Thursday, October 30, 2008

The people’s agenda

The 7th Asian Europe People’s Forum (AEPF) held in Beijing two weeks ago came up with resolutions and recommendations that were sent to the Asia Europe Meeting (ASEM) of heads of state and policy makers who also held their gathering in Beijing a week later. I was at AEPF—the people’s version—which had for its theme “Social and Ecological Justice” and which preceded ASEM.

The final version of the 2008 AEPF resolutions have been sent to ASEM and I hope the leaders and policy makers who attended ASEM would take heed. After all, AEPF, since its inception 14 years ago, has been issuing warnings against neo-liberalism, globalization and the like. With the Sept. 2008 financial melt-down that changed the world, there is reason for the smart alecks of finance to heed voices from the underside.

AEPF consists of social movements from Europe and Asia with networks in communities, organizations and individuals committed to working for a just and equal world. AEPF’s “people’s agenda” is based on four fundamental principles”: the promotion of economic, social, cultural, civil and political rights; the promotion of environmentally, socially and economically sustainable patterns of development; greater economic and social equity and justice (including equality between women and men); and the active participation of civil society organizations (CSO) in democratic life and decision-making process of their countries.

With the current global financial crisis affecting everyone on this planet, AEPF is urging leaders to give special attention to the poorest, the excluded and the marginalized.

The call is to use the opportunity presented by the current financial and political crises to put in place an alternative, repeat, an alternative financial architecture and infrastructure that will promote and enable a “more equitable, carbon neutral and just global economic system, reclaiming national development policy rights and empowering working people. Financial institutions and financial decision-making must become truly accountable and transparent.”

The resolutions are grouped into 1)social and economic rights, 2)finance, 3)taxation, 4)public spending and investment, 5) environment, 6)participatory democracy and human rights, and 7)peace and security.

Given the limited space, I can only highlight a few resolutions.

One of the calls related to social and economic rights is “respect the right to food and healthy and culturally appropriate food produced through ecologically sound and sustainable methods that protect biodiversity.” The melamine scare spawned in China’s food industry is indeed a wake-up call.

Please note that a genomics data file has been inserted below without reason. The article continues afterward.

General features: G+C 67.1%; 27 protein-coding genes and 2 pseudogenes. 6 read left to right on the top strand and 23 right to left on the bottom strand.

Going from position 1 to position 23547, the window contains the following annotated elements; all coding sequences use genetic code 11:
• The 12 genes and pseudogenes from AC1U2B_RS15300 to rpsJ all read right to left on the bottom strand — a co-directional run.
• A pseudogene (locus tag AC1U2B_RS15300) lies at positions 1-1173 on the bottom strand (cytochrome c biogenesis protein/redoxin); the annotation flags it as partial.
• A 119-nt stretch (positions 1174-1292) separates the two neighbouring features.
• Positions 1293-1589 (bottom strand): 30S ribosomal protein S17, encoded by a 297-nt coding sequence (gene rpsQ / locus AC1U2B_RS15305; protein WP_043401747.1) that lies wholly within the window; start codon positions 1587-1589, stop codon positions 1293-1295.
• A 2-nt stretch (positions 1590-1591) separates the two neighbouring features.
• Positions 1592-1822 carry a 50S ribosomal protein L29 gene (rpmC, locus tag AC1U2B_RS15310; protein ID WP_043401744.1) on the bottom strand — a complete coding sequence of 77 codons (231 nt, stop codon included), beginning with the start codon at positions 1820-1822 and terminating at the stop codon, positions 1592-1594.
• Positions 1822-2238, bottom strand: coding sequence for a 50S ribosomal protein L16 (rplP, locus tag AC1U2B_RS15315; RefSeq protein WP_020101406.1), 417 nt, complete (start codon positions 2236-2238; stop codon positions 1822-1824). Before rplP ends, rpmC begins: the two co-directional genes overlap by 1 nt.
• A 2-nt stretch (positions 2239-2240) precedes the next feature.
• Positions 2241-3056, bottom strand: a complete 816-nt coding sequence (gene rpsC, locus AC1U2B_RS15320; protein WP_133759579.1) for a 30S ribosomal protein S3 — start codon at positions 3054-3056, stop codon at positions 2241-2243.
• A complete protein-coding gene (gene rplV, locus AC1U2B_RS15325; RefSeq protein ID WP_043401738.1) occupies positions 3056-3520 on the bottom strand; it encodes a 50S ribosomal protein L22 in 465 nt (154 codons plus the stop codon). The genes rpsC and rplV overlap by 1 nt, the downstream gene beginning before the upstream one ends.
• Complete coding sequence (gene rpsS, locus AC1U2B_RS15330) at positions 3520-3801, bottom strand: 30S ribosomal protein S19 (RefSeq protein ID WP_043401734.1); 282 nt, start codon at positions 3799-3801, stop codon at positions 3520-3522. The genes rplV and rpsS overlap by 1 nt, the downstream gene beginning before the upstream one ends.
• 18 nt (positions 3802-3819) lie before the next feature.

I was in the well-attended workshop on food security and food sovereignty and I managed to put in my voice on behalf of the fisherfolk (because land-based food production seemed to get all the attention). Given that cue, Pablo Gonzales of Kilusang Mangingisda found his voice and called attention to the plight of the fisherfolk who are among the most neglected sectors in the Philippines.

With that intervention, the word fisherfolk found its way into the resolutions. “Food producers and fisherfok should have access to and control over the means of production (land, seeds, water, appropriate technology). There must be full recognition of the rights and role of women in food production.”

With many women’s CSO present that line on women and food was bound to find its way in. But just as important is the “implementation of agrarian reform programs, strengthening local food production and consumption, diversification, controls on agribusiness and decreasing dependence on international markets, and support small holder agriculture and sustain peasant farmers and indigenous communities.”

And because of the current food crisis, included too is the call for “a moratorium on grain and food-based agro-fuel production.”

Finance and public spending and investment were much discussed topics among participants who stayed up late nights to hear out one another and the experts as well. Here are some resolutions:

“Create people-based banking institutions and strengthen existing popular forms of lending based on mutuality and solidarity; institutionalize full transparency within the financial system through the opening of the books to the public, to be facilitated by citizen and worker organizations; introduce parliamentary and citizens’ oversight of the existing banking system.

“Redirect government spending from bailing out bankers to guaranteeing basic incomes and social security…invest massively in improved energy efficiency, low carbon emitting public transport, renewable energy and environmental repair; introduce incentives for products produced for sale closest to the local market.”

As to the environment, there is a call to: “Develop decentralized, renewable energy sources to combat climate change and contribute to sustainable development. Implement legislation that will support all citizens in reducing their energy consumption. Stop the development of carbon trading and other environmentally counter-productive techno-fixes, such as carbon capture and sequestration, agrofuels, nuclear power and ‘clean coal’ technology.”

There is a lot more on the environment and the other six main issues. Policy makers and legislators could find leads in the AEPF7 document by accessing its website. There is a lot to be done to give those words a human expression.

This All Souls and All Saints weekend is a special time to remember the dead, especially those who gave up their lives for the truth. I remember my fellow journalists who raged against the dying of the light and pushed their pens to the edge so that this benighted country may emerge closer to the light. Their passing may have left as diminished in a way but their courage continues to light our way in the wilderness.